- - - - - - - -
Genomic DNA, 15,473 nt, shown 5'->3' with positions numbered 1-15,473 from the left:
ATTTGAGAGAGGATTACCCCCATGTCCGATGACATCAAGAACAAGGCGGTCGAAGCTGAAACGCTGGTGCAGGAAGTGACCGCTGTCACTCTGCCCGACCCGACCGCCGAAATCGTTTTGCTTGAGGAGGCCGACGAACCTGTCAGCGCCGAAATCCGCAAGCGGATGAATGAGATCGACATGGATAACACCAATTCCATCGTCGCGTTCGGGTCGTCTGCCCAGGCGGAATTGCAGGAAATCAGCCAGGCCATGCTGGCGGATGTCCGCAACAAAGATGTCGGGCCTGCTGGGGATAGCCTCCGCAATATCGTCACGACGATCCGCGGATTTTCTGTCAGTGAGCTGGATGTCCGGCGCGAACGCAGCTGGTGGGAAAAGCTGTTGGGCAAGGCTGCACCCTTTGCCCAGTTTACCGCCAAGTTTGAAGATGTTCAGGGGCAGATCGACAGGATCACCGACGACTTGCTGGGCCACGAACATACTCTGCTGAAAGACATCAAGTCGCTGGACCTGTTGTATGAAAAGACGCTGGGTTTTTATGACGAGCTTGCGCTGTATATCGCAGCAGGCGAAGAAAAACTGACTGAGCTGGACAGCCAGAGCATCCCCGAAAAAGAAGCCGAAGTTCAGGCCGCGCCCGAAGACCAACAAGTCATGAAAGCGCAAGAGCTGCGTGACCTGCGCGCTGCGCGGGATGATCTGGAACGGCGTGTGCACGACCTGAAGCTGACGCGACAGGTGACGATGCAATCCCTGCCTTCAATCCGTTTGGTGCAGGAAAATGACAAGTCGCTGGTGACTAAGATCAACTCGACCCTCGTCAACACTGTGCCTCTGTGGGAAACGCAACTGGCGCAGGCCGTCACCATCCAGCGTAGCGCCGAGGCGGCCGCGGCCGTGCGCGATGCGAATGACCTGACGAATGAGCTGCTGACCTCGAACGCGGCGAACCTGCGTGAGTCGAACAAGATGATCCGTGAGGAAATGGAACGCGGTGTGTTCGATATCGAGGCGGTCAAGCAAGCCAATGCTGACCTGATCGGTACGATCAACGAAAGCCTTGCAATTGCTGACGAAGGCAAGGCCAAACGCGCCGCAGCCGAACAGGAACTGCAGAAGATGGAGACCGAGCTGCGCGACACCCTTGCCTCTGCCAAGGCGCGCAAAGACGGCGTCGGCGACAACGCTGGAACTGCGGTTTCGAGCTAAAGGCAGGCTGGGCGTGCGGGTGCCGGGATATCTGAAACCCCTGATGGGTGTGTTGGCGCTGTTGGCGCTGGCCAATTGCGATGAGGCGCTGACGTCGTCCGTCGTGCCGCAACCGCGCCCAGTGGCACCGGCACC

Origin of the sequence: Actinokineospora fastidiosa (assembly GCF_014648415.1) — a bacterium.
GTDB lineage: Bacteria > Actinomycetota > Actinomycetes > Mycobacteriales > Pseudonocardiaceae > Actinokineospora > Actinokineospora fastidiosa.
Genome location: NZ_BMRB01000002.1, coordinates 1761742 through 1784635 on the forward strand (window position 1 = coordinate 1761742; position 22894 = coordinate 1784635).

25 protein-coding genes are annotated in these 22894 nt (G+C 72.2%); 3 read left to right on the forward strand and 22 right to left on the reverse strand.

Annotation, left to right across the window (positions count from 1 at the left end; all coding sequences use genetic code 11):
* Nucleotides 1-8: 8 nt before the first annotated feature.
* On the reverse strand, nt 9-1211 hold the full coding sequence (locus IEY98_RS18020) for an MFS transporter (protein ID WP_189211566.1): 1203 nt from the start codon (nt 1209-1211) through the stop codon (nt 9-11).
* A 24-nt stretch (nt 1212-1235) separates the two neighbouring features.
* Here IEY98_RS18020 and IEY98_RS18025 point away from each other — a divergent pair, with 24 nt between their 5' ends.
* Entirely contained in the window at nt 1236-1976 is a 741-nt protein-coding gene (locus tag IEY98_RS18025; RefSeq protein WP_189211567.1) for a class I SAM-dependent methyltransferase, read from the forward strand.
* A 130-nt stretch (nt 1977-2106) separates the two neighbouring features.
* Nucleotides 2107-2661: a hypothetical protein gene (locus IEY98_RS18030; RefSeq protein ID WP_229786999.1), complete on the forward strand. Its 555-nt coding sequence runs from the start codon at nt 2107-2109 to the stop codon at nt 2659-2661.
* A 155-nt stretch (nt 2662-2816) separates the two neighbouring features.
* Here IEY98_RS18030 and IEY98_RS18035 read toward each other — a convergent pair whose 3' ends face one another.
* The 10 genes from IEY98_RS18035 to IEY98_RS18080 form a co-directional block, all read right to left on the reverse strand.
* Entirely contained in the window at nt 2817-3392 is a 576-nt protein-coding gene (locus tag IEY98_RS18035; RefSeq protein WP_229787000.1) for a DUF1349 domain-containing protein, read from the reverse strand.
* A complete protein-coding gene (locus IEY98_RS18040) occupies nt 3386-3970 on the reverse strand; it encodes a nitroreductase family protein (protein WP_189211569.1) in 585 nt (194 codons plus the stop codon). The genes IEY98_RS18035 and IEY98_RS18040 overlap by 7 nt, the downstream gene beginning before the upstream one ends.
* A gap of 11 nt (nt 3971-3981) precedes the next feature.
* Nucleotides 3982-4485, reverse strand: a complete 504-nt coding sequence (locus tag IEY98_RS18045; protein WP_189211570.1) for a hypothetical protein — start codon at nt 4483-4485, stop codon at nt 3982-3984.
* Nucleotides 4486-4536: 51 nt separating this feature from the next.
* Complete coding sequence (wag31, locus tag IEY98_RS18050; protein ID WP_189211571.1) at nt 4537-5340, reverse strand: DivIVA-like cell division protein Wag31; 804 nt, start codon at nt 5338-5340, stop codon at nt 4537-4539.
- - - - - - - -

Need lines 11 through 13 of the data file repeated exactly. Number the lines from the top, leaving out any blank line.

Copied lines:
* Here IEY98_RS18020 and IEY98_RS18025 point away from each other — a divergent pair, with 24 nt between their 5' ends.
* Entirely contained in the window at nt 1236-1976 is a 741-nt protein-coding gene (locus tag IEY98_RS18025; RefSeq protein WP_189211567.1) for a class I SAM-dependent methyltransferase, read from the forward strand.
* A 130-nt stretch (nt 1977-2106) separates the two neighbouring features.